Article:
Time and Time Again Part 5
by Rex Hurst
And here Schultz was again, looking frantically for his keys, feeling the same panic he endured while in his early 20s. It over-road everything, making him sloppy in his search, cut corners, and ultimately come up with nothing.
He knew the damn things were still in the house. They had to be, the car was still out front. But his house was a twisty weird design full of small nooks and narrow hallways. Added to that, Schultz’s wife enjoyed collecting knick-knacks, gewgaws, baubles, grimcracks, ornaments, little figurines, bric-a-brac, bibelots, and various other trinkets and displaying them all over the house, adding another hundred odd little places for his keys to be misplaced behind.
This is going nowhere, he realized. Schultz could spend the next eight hours looking for his errant keys and still not find their hiding space. He needed to think differently. It was time to take out the big guns. He opened the closet door and looked upon a thing of beauty.
And they told me it would be a waste of money.
He pulled for its hook a twisty piece of metal, wide at one end with a handle grip on the other, and a large display grafted onto the metal just below where it was gripped. Wires coiled up and down the main shaft.
It was the Bonjourno AT Max Metal Detector. It sent an electromagnetic field from the search coil into the ground. Any metal objects within the electromagnetic field became energised and retransmitted an electromagnetic field of their own. He had paid extra for waterproof coils in case he ever made it to the beach and wanted to scrounge – that was three years ago and he hadn’t made it yet. A bargain at only $399.99, plus tax. It had come with the added bonus of a plastic trowel to help scoop out whatever garbage he found buried in the sand and a baseball cap with the company logo which didn’t fit his head.
Worth every penny.
True, this was the first time he ever had an occasion to use it. But being forward thinking was how a person solved problems that hadn’t occurred yet. He flipped on the device. Let those keys try and hide now!
Schultz hefted the metal detector and flipped it on. A menacing, high-pitched, beep cut across the room. This machine meant business and it was letting everyone know it. No key was safe from being sniffed out. Schultz began waving it wildly around the room, nearly knocking over two lamps and an ugly vase his mother-in-law had regifted them for a wedding present. This was all due to jitters. Who didn’t get upset when they were about to lose control of their vehicle. Eventually he calmed down and began a solid sweep of the house.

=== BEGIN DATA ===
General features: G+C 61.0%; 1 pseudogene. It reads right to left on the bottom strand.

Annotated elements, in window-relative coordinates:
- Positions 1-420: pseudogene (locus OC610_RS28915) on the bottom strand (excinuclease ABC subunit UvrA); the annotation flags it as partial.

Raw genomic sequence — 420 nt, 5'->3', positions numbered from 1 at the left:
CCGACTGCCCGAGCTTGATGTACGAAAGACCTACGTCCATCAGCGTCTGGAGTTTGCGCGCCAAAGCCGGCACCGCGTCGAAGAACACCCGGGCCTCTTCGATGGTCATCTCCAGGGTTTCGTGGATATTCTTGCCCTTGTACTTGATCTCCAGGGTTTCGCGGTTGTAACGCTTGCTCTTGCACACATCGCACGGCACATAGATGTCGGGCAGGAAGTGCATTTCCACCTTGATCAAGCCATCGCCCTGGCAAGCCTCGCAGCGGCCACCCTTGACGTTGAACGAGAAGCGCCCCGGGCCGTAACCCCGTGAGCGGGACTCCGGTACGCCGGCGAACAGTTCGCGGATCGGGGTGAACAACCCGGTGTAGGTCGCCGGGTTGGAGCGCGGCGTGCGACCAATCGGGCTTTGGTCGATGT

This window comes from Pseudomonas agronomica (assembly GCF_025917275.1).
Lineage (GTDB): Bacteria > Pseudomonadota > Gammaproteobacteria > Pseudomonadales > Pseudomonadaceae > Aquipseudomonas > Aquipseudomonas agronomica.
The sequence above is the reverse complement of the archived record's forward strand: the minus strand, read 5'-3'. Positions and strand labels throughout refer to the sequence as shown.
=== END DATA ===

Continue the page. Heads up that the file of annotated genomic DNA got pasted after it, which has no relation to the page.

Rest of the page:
Room by room, he surveyed the area, breathlessly waiting for the metal detector to do its magic. Naturally, he ran across a host of false positives. Pennies jammed into corners. Bent paper clips fallen between cracks. Some loose staples. A turquoise toe ring Schultz had bought his bovine wife for their fifth anniversary. An actual ring to fit keys on. All this but no car key.
Schultz checked the kitchen, bathroom, living room, dining room, that little alcove which lead into the backyard, the closet which they called a laundry room, their extremely narrow foyer – if you even call it that. It was empty. Clean of keys. Schultz was flabbergasted. He banged the machine around, making sure it was on the highest setting. Was this thing even working? It must be if it picked up staples.
No, the fault was not in his stars, but his stairs. The elusive object must be lurking on the second floor. Schultz leaned against the bannister and tiptoed up the steps. He crossed himself as he did so. Were he to wake up the wife or kids, things were going to get bloody.
Creak, creak, creak. Schultz tiptoed up the stairs. The awkward metal detector seemed determined to bang into something with every step. Little scuffs and tears in the wall paper appeared up along the bannister route. Every sound was amplified in his nervous condition.
If the kids and wife were woken up, he would have to hear about it for the next month. But car keys trumped family. They were essential for modern daily life, right next to bread and water, so he would have to risk waking the beast in his pursuit of lost treasure. Still the stairs seemed an insurmountable object to overcome this morning.
After an Ice Age he departed the well-worn stairs and arrived on the second floor landing. The carpet was brown and grungy. Little specks of dirt and ash lay cloistered between the fibers. It was Schultz’s son’s responsibility to vacuum the place each week. A job which shouldn’t take more than twenty minutes and for which the Little Boy Schultz was paid the princely sum of $20 a week – $15 dollars more than the allowance Schultz himself had been given by Grandpa Schultz back in 19-whenever.
Unfortunately, Little Boy Schultz wasn’t very enthusiastic about the amazing business opportunity presented to him. In fact, he refused to comply, stating that he was being forced to do it and that his father was a Nazi and Fascist for trying to make him. This exploded into an argument, whereupon Schultz told his son he would do his assigned chores or he wouldn’t receive any money. Little Boy Schultz countered that he was fine with that and would make do on his own.
So far it had ended in a stalemate. The carpet was un-vacuumed, but Schultz had not had to shell out a dime to his ungrateful son.